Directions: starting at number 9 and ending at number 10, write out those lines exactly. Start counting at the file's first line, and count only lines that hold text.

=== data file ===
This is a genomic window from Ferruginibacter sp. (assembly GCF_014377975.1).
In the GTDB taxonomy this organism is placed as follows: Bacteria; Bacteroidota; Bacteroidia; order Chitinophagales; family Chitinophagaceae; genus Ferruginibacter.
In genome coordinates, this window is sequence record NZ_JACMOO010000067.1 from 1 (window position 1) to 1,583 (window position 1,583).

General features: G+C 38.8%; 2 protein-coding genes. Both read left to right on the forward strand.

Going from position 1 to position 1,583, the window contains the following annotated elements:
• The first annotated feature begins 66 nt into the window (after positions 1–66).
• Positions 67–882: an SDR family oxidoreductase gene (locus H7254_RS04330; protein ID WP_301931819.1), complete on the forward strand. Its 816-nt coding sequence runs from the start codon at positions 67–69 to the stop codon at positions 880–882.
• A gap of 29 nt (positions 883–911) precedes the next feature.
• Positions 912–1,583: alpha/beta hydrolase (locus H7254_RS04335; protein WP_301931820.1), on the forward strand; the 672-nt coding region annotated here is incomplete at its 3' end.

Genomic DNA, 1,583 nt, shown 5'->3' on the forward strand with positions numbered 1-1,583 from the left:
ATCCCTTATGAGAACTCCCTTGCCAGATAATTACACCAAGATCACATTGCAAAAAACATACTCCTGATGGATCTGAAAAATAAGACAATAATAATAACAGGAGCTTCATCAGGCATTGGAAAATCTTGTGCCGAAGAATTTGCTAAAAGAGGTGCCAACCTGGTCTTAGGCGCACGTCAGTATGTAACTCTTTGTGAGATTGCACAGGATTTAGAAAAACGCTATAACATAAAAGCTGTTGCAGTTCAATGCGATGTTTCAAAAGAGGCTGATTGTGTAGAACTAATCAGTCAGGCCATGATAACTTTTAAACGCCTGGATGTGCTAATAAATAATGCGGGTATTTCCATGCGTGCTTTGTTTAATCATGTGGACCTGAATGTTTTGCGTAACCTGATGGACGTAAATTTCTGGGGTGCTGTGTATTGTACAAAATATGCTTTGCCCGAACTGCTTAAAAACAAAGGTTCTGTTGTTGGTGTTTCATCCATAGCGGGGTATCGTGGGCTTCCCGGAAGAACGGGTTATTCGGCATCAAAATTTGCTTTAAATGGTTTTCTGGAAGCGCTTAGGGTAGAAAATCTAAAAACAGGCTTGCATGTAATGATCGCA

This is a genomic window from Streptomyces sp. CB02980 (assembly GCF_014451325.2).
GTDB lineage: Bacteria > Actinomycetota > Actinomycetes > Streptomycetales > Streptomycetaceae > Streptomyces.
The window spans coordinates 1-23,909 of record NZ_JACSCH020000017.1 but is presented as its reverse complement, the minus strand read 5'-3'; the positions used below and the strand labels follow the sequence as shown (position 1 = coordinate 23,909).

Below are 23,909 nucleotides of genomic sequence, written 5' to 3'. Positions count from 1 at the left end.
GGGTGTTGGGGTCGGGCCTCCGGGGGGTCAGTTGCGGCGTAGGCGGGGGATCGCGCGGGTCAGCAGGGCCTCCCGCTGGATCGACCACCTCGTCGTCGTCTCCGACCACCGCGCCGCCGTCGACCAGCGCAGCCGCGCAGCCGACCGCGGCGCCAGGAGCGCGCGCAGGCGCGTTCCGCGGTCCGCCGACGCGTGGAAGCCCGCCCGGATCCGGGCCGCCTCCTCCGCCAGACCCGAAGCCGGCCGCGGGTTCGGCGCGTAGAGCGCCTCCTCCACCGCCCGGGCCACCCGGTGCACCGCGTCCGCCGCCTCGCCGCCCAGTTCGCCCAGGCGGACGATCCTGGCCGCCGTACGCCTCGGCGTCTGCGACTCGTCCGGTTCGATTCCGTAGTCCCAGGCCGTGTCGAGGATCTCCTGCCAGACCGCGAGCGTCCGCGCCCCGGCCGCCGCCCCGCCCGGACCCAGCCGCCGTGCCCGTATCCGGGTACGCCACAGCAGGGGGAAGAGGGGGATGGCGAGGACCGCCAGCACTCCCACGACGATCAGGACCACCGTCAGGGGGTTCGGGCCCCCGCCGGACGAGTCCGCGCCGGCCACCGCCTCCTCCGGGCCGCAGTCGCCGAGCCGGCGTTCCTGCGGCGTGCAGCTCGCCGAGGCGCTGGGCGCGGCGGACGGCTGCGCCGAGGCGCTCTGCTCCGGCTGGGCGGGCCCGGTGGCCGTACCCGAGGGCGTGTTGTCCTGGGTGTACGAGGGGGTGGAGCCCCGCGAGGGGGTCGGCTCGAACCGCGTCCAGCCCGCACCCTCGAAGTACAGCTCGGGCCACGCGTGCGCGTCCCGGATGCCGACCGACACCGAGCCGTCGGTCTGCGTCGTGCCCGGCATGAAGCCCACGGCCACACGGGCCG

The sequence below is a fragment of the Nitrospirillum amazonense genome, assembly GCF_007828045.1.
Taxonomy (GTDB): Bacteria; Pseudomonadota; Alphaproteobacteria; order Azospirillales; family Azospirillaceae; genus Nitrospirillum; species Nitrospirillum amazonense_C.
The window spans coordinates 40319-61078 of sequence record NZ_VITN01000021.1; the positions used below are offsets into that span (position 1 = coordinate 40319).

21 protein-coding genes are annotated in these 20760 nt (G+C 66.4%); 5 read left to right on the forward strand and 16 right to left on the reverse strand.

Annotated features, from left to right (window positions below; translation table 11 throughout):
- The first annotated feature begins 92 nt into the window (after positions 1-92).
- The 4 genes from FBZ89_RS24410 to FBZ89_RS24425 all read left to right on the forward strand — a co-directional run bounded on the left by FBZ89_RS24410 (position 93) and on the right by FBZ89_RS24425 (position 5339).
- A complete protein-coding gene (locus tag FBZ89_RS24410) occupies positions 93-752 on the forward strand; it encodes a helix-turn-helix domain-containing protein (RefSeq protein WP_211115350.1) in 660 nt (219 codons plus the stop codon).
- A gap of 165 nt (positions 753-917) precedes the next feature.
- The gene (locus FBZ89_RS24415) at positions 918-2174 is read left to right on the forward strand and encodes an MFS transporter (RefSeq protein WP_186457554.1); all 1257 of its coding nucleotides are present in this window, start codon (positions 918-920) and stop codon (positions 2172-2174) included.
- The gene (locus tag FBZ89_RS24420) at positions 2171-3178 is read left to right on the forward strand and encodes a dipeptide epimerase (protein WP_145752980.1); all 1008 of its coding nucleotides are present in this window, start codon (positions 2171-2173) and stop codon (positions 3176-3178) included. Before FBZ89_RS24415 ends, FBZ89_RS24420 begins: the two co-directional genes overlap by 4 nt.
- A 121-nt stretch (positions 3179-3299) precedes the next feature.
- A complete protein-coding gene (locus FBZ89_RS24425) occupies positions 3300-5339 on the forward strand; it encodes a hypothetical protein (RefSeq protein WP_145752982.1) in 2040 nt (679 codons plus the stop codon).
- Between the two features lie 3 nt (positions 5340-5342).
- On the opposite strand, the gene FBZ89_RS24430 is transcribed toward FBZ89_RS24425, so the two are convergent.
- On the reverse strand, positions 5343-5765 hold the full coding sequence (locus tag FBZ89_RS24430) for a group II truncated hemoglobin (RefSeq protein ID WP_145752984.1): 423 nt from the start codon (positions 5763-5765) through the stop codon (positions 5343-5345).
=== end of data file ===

• Positions 912–1,583: alpha/beta hydrolase (locus H7254_RS04335; protein WP_301931820.1), on the forward strand; the 672-nt coding region annotated here is incomplete at its 3' end.

Genomic DNA, 1,583 nt, shown 5'->3' on the forward strand with positions numbered 1-1,583 from the left: